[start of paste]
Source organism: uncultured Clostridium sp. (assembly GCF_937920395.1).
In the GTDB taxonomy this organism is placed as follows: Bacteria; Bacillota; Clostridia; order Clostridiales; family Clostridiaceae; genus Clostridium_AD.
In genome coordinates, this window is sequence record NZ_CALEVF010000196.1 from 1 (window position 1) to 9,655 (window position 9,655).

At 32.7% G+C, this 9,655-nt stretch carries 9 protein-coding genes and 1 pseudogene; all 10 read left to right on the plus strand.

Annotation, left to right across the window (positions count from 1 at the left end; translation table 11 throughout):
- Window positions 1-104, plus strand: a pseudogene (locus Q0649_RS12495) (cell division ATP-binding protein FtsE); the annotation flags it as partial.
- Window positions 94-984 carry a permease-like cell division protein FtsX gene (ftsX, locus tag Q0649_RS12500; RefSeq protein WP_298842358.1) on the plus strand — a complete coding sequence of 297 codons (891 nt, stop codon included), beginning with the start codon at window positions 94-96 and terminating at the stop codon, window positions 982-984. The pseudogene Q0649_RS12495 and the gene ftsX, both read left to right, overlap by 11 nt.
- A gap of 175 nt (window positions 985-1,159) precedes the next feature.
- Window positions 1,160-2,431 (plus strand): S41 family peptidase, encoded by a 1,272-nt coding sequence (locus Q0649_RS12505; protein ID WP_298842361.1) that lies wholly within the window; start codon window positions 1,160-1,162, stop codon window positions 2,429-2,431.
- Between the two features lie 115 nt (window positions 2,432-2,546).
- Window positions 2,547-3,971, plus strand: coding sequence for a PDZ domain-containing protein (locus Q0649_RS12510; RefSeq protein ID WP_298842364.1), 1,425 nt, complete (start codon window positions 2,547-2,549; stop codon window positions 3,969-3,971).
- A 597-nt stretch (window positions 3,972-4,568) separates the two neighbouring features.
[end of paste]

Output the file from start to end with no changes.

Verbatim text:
Source organism: uncultured Clostridium sp. (assembly GCF_937920395.1).
In the GTDB taxonomy this organism is placed as follows: Bacteria; Bacillota; Clostridia; order Clostridiales; family Clostridiaceae; genus Clostridium_AD.
In genome coordinates, this window is sequence record NZ_CALEVF010000196.1 from 1 (window position 1) to 9,655 (window position 9,655).

At 32.7% G+C, this 9,655-nt stretch carries 9 protein-coding genes and 1 pseudogene; all 10 read left to right on the plus strand.

Annotation, left to right across the window (positions count from 1 at the left end; translation table 11 throughout):
- Window positions 1-104, plus strand: a pseudogene (locus Q0649_RS12495) (cell division ATP-binding protein FtsE); the annotation flags it as partial.
- Window positions 94-984 carry a permease-like cell division protein FtsX gene (ftsX, locus tag Q0649_RS12500; RefSeq protein WP_298842358.1) on the plus strand — a complete coding sequence of 297 codons (891 nt, stop codon included), beginning with the start codon at window positions 94-96 and terminating at the stop codon, window positions 982-984. The pseudogene Q0649_RS12495 and the gene ftsX, both read left to right, overlap by 11 nt.
- A gap of 175 nt (window positions 985-1,159) precedes the next feature.
- Window positions 1,160-2,431 (plus strand): S41 family peptidase, encoded by a 1,272-nt coding sequence (locus Q0649_RS12505; protein ID WP_298842361.1) that lies wholly within the window; start codon window positions 1,160-1,162, stop codon window positions 2,429-2,431.
- Between the two features lie 115 nt (window positions 2,432-2,546).
- Window positions 2,547-3,971, plus strand: coding sequence for a PDZ domain-containing protein (locus Q0649_RS12510; RefSeq protein ID WP_298842364.1), 1,425 nt, complete (start codon window positions 2,547-2,549; stop codon window positions 3,969-3,971).
- A 597-nt stretch (window positions 3,972-4,568) separates the two neighbouring features.